425:         atf_add_test_case another_test_case
  426:     }
  427: 
  428: This program needs to be built with the Makefile shown below.  The program
  429: automatically gains an entry point that provides a consistent user interface to
  430: all test programs.  You are simply not intended to provide your own "main
  431: method", nor to deal with the command-line of the invocation.
  432: 
  433: ## How to build
  434: 
  435: To build a shell test program, append the name of the test program (without the
  436: .sh extension) to the TESTS_SH variable in the Makefile.
  437: 
  438: For example:
  439: 
  440:     .include <bsd.own.mk>
  441: 
  442:     TESTSDIR= ${TESTSBASE}/bin/ls
  443: 
  444:     TESTS_SH+= integration_test something_else_test
  445: 
  446:     .include <bsd.test.mk>
  447: 
  448: If you want to run the test program yourself, you should know that shell-based
  449: test programs are processed with the atf-sh interpreter.  atf-sh is just a thin
  450: wrapper over /bin/sh that loads the shared atf code and then delegates execution
  451: to your source file.
  452: 
  453: ## Common functions
  454: 
  455: The following functions are commonly used from within a test case body:
  456: 
  457: * atf_check: This is probably the most useful function for shell-based tests.
  458:   It may need some experience to get it right, but it allows, in one line, to
  459:   check the execution of a command.  Where check means: validate exit code,
  460:   stdout and stderr.  This is just a wrapper over atf-check, so please refer to
  461:   [[!template id=man name="atf-check" section="1"]]
  462:   for more details.
  463: 
  464: * atf_check_equal value1 value2: Check that the two values are equal and, if
  465:   not, abort execution.
  466: 
  467: * atf_expect_*: Same as their C counterparts; see above.
  468: 
  469: * atf_fail reason: Explicitly marks the test case as failed and aborts it.
  470: 
  471: * atf_skip reason: Explicitly marks the test case as skipped and exits.
  472: 
  473: * atf_pass: Explicitly marks the test case as passed and exits.
  474: 
  475: * atf_get_srcdir: Prints the path to the directory where the test case lives.
  476:   Use as $(atf_get_srcdir)/my-static-data-file.
  477: 
  478: # FAQ
  479: 
  480: ## How do I atfify a plain test program?
  481: 
  482: Let's suppose you have a program to exercise a particular piece of code.
  483: Conceptually this implements a test but it does not use atf at all.  For
  484: example:
  485: 
  486:     #include <err.h>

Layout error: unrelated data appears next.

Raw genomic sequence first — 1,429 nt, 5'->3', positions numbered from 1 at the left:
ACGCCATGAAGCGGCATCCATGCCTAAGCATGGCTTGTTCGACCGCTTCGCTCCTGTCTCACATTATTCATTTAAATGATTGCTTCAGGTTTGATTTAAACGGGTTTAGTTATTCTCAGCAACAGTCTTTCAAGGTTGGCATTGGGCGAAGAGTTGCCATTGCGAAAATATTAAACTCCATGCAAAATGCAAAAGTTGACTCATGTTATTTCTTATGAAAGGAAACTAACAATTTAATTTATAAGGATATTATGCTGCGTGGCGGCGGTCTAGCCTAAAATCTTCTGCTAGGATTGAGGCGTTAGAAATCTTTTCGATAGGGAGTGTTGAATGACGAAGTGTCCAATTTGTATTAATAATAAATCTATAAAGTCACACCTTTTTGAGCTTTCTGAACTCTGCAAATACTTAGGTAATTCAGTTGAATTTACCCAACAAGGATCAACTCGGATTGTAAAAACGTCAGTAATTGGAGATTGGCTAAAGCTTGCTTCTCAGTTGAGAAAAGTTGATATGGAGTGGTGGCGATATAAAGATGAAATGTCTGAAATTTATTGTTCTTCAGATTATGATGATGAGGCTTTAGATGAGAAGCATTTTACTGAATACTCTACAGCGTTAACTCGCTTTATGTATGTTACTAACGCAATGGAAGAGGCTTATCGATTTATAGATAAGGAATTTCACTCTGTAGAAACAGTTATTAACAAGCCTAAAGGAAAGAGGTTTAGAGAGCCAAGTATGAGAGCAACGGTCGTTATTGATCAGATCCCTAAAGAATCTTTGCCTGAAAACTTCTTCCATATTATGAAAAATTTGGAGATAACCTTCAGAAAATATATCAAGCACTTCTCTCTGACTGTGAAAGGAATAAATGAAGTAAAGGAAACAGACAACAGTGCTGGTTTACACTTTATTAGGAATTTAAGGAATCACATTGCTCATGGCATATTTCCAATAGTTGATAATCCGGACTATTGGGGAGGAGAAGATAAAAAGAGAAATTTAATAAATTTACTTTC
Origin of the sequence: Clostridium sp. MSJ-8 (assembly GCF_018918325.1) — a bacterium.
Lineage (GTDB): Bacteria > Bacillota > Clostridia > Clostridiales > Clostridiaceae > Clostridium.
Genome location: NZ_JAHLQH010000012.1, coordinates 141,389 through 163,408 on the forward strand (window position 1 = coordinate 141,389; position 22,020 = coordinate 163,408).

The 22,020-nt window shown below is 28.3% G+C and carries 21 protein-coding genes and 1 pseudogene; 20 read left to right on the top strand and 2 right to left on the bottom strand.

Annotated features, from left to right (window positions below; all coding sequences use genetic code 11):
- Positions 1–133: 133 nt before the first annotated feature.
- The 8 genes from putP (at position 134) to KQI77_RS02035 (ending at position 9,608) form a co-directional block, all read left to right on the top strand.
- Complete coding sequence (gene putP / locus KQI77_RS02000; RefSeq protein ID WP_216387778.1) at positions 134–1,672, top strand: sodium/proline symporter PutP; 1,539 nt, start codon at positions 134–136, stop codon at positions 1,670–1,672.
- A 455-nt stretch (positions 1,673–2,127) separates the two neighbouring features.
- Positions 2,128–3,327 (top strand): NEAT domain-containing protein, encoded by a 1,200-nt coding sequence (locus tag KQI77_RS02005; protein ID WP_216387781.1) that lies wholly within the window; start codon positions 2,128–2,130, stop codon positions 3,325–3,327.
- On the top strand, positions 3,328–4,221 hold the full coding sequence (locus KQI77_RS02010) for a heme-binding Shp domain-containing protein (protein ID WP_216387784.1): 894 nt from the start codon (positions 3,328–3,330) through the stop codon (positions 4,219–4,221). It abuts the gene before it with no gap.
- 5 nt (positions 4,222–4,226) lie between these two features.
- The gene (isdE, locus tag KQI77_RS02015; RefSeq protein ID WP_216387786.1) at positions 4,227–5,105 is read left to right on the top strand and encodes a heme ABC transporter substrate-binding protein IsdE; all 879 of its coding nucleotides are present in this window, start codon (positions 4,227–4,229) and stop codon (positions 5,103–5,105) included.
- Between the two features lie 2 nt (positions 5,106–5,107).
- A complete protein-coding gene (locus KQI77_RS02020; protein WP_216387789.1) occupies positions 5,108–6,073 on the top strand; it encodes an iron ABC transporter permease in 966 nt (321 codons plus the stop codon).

487:     #include <stdio.h>
  488:     #include <stdlib.h>
  489:     #include <string.h>
  490: 
  491:     /* This test program exercises the snprintf function. */
  492: 
  493:     int main(void)
  494:     {
  495:         char buf[1024];
  496: 
  497:         printf("Testing integers");
  498:         snprintf(buf, sizeof(buf), "%d", 3);
  499:         if (strcmp(buf, "3") != 0)
  500:             errx(EXIT_FAILURE, "%d failed");
  501:         snprintf(buf, sizeof(buf), "a %d b", 5);
  502:         if (strcmp(buf, "a 5 b") != 0)
  503:             errx(EXIT_FAILURE, "%d failed");
  504: 
  505:         printf("Testing strings");
  506:         snprintf(buf, sizeof(buf), "%s", "foo");
  507:         if (strcmp(buf, "foo") != 0)
  508:             errx(EXIT_FAILURE, "%s failed");
  509:         snprintf(buf, sizeof(buf), "a %s b", "bar");
  510:         if (strcmp(buf, "a bar b") != 0)
  511:             errx(EXIT_FAILURE, "%s failed");
  512: 
  513:         return EXIT_SUCCESS;
  514:     }
  515: 
  516: To convert this program into an atf test program, use the template above and
  517: keep this in mind:
  518: 
  519: * Split the whole main function into separate test cases.  In this scenario, the
  520:   calls to printf(3) delimit a good granularity for the test cases: one for the
  521:   integer formatter, one for the string formatter, etc.
  522: 
  523: * Use the ATF_CHECK* and/or atf_tc_fail functions to do the comparisons and
  524:   report errors.  Neither errx nor any other error reporting and program
  525:   termination functions (read: err, errx, warn, warnx, exit, abort) are to be
  526:   used at all.
  527: 
  528: The result would look like:
  529: 
  530:     #include <atf-c.h>
  531:     #include <stdio.h>
  532: 
  533:     ATF_TC(tc, integer_formatter);
  534:     ATF_TC_HEAD(tc, integer_formatter)
  535:     {
  536:         atf_tc_set_md_var(tc, "descr", "Validates the %d formatter");
  537:     }
  538:     ATF_TC_BODY(tc, integer_formatter)
  539:     {
  540:         char buf[1024];
  541: 
  542:         snprintf(buf, sizeof(1024), "%d", 3);
  543:         ATF_CHECK_STREQ("3", buf);
  544: 
  545:         snprintf(buf, sizeof(1024), "a %d b", 5);
  546:         ATF_CHECK_STREQ("a 5 b", buf);
  547:     }